Eastside News is published six times a year by the Goodman Community Center. We publish super-local news and information about events, issues, resources and programs at Goodman and in our community on the east side of Madison.
More than 12,000 copies of this 24-page paper are mailed directly to households in Goodman's service area, as well as over 5,000 to subscribers throughout the city. Copies are also available at several area businesses and at the Goodman Center. The newspaper is written and produced primarily by GCC staff and volunteers. Our advertisers' support makes publishing this valued community resource possible.
Being around for 100 years is a long time for a small publication.
Published by a variety of individuals and organizations over the last century, Eastside News has a long and winding history of fostering east side spirit. In 1912, A.W. Larson published two issues of The East Side News. After 12 years of absence, Marshall Browne published East Side News Dec. 4, 1924, from his print shop near Schenk’s Corners. We count this as the first modern issue of Eastside News. Ownership passed through publishers before ending sometime in the latter half of the 1960s or 1970s.
In February 1981, the Atwood Community Center — now known as the Goodman Community Center — relaunched the publication of Eastside News, where we've been producing it continuously for 43 years!
Help us celebrate this huge milestone
Your gift helps us continue our legacy of hyper-local journalism. Gifts to Eastside News in 2024 of $100+ receive a 100th Anniversary sticker, pictured on the banner of this page.
January / February Cover Story
Navigating the hunger game
GCC’s kitchen strives to satisfy a multitude of eaters. Meals made in-house are culturally diverse, nutritious — and delicious.
By Ivy Fan, Eastside News
Every day, hundreds of voices float through the halls and rooms of the Goodman Community Center. Parents calling to their children during drop-off for early child care programs. Older adults bantering during a session of euchre. The building’s wooden curves swell with energy — new things to learn, old friends to greet, a rotating schedule of places to be. Quietly, beside all the hubbub, another flurry of orchestrated motion unfolds among stainless steel surfaces. Behind the scenes, this other group works to ensure these activities can happen, preparing for that moment when every voice falls silent, even if just for a second before rising again: mealtime.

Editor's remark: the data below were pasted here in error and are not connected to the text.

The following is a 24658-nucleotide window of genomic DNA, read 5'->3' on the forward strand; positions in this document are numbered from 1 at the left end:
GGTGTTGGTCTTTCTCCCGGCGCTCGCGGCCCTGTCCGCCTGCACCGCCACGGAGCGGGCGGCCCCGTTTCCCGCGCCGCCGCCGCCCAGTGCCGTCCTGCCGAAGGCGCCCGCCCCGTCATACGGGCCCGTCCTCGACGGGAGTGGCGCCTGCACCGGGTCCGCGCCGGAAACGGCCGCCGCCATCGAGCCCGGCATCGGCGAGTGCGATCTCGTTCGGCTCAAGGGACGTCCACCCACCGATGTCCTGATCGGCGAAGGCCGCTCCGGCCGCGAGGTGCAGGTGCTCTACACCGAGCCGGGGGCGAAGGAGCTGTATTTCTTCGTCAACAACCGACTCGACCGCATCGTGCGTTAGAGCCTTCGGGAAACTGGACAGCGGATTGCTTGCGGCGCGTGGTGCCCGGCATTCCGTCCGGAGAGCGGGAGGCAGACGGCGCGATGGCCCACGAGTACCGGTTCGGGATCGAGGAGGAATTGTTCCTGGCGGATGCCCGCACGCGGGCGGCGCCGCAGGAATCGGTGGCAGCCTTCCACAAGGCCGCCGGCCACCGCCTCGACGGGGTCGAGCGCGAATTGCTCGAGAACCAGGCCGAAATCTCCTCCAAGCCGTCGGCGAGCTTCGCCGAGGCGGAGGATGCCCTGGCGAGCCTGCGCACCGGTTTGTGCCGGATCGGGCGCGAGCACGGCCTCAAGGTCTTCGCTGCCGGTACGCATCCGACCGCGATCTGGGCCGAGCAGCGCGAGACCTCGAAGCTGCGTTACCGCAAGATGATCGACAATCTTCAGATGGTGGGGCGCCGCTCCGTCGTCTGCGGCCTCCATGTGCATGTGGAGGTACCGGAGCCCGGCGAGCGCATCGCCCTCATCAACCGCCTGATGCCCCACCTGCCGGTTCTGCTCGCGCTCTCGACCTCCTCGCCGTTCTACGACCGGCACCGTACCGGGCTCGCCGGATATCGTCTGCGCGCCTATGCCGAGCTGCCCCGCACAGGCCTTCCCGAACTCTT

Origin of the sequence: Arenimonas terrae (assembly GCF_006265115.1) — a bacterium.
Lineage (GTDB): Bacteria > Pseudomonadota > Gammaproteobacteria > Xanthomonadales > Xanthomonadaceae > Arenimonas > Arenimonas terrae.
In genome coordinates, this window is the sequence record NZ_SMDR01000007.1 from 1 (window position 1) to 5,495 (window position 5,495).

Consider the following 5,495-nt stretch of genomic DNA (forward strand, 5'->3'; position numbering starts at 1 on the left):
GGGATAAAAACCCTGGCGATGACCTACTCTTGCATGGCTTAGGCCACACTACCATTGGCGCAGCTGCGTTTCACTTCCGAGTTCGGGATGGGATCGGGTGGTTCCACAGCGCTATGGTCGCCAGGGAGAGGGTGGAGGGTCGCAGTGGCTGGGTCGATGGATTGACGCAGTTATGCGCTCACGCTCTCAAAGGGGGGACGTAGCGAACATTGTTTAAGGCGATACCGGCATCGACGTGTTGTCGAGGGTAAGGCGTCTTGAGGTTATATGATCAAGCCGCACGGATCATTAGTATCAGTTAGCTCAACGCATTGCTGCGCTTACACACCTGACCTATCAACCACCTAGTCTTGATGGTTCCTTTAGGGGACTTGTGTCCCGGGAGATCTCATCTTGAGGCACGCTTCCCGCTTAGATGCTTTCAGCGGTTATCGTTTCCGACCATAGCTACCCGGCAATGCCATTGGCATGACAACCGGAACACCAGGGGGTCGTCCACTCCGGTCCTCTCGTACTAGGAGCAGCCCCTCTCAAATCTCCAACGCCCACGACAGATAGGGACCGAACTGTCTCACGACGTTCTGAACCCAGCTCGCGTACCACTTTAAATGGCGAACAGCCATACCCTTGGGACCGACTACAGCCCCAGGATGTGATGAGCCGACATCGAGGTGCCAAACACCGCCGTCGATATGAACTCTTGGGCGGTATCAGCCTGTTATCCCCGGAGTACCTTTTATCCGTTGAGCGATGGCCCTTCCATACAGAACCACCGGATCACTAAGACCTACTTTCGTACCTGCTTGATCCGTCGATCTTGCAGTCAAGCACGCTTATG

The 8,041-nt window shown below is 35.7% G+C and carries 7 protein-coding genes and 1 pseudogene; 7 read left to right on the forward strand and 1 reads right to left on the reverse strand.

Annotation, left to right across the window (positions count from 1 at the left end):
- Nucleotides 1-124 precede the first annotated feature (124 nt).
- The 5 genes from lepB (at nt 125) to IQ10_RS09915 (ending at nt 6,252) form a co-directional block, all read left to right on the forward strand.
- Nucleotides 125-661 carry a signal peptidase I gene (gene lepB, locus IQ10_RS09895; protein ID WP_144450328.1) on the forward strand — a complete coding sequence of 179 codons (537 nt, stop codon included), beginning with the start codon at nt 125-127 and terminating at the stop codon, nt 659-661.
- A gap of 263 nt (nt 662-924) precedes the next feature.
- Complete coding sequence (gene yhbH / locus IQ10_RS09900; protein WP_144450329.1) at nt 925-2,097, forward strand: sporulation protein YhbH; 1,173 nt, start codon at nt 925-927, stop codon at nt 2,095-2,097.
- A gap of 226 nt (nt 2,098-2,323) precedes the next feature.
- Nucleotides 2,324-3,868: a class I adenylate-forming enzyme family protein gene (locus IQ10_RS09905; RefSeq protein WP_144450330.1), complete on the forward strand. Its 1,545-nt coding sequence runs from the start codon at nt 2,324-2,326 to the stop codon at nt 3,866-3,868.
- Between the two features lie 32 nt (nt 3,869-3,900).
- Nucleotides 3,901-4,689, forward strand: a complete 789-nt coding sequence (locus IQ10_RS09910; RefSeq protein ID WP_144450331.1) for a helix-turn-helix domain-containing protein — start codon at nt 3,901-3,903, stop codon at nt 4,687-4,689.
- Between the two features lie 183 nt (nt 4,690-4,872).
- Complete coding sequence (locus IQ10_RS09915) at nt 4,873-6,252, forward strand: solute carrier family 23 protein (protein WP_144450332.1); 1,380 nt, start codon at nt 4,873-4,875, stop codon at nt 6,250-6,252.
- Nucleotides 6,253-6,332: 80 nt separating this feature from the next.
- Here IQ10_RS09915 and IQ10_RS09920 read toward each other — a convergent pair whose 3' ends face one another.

GCC serves many of its programs with food made in-house by its own program kitchen. Monday through Friday, a staff of eight get in at 7:30 a.m. to start prepping for the day. Children enrolled in early childhood education programs get breakfast, lunch and a snack; elementary after-school kids eat dinner; middle school students in the Lussier LOFT program eat dinner; and Girls Inc. participants get dinner twice weekly. Older adults can make a reservation and come in for senior lunch. In total, over 300 meals are cooked and served on-site at GCC daily.
“I've been reading Eastside News for years, but recently it's become even more important to me as I search for positive news to offset all the, well, you know. You not only highlight the many great things that are happening at GCC, but you do it in a way that prominently features the faces and names of people of color. This is so important, and I know it reflects the reality of the staff and participants at GCC - as well as the reality of our community.”
Residences in approximately a 2-mile radius of the Goodman Community Center receive a copy sent to "RESIDENTIAL CUSTOMER." The paper is also mailed directly to donors and supporters of Goodman.
Eastside News is available at the Goodman Community Center and at Pinney, Hawthorne and Monona libraries. You can also find it at Jenifer Street Market, Willy Street Co-op East and North, Garver Feed Mill, Community Pharmacy, Brothers Three Bar & Grill, Kwik Trip (401 N. Third St. and 3528 E. Washington Ave.), Dexter's Pub and the Warner Park Community Center.
Pitch ideas and write articles for our newspaper that's published on a bimonthly basis. Volunteers should have strong writing skills, solid grammar and familiarity with interviewing subjects for stories. We are almost always looking for people to report on neighborhood news and take photos.
To stop receiving Eastside News by mail, email firstname.lastname@example.org. Please let us know the name and address where you'd like delivery stopped.
Note: If your paper is addressed to "Resident" that means you're receiving it because you are in our service area's mail carrier route. We are unable to stop those subscriptions.
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Your customers receive — and read — the Eastside News. With a circulation of 20,000, more than 12,000 households on the near east side of Madison receive the FREE paper. The remaining copies are mailed to subscribers or are available at locations on the north and east sides, and at the Goodman Community Center.
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We offer a variety of sizes to meet your advertising budget, and prices include full color. Full-year (6 issues) contracts save 10%.
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Eastside News is a great way to spread the word! We accept local news and event notices from the community.Learn More